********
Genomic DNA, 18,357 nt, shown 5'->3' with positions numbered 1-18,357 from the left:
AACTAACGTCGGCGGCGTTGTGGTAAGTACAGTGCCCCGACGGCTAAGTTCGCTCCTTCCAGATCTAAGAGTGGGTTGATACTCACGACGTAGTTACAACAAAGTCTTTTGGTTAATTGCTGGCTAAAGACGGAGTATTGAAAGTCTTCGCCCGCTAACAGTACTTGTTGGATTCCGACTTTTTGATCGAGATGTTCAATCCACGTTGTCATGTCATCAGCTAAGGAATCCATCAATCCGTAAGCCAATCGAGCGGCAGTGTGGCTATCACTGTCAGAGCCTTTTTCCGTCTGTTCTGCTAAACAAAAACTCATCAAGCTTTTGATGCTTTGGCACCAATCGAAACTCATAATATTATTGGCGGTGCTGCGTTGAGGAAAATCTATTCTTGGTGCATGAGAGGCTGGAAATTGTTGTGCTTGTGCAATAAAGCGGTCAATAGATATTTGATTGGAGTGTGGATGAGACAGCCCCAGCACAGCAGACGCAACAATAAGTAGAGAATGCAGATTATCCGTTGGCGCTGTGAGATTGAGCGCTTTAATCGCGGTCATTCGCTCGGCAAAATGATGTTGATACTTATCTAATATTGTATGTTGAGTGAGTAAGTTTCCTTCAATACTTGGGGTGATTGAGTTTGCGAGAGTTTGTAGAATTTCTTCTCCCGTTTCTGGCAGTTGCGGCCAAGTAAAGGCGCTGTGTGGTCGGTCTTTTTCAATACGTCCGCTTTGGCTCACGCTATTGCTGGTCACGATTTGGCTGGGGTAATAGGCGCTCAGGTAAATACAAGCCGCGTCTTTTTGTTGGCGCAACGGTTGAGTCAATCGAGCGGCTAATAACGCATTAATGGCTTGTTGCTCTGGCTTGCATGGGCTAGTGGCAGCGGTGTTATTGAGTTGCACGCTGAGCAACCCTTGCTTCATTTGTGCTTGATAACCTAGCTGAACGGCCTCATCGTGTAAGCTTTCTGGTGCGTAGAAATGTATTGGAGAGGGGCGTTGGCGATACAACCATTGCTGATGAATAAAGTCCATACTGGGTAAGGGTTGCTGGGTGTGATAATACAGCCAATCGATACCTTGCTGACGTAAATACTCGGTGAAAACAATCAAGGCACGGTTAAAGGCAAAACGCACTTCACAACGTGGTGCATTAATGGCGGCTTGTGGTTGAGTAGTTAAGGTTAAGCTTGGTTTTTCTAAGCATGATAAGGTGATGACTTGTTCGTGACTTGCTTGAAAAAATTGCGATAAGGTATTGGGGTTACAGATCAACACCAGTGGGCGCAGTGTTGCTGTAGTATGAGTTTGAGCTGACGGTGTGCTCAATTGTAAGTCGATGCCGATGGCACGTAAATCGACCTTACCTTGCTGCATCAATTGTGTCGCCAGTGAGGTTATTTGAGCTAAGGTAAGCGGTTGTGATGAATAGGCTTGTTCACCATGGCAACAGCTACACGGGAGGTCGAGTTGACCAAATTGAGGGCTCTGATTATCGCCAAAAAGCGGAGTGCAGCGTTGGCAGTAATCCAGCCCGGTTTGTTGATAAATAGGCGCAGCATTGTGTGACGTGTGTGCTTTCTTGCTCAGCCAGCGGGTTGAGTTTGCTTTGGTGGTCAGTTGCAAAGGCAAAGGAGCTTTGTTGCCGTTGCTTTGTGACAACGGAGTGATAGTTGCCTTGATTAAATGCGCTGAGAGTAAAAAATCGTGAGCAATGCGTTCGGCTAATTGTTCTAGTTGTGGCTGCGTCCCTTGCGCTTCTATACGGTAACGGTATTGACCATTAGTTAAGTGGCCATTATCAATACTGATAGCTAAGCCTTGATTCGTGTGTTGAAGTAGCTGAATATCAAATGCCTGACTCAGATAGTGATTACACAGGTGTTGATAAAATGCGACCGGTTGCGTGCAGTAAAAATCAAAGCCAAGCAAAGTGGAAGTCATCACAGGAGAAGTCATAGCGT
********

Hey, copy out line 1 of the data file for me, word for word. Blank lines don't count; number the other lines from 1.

Genomic DNA, 18,357 nt, shown 5'->3' with positions numbered 1-18,357 from the left: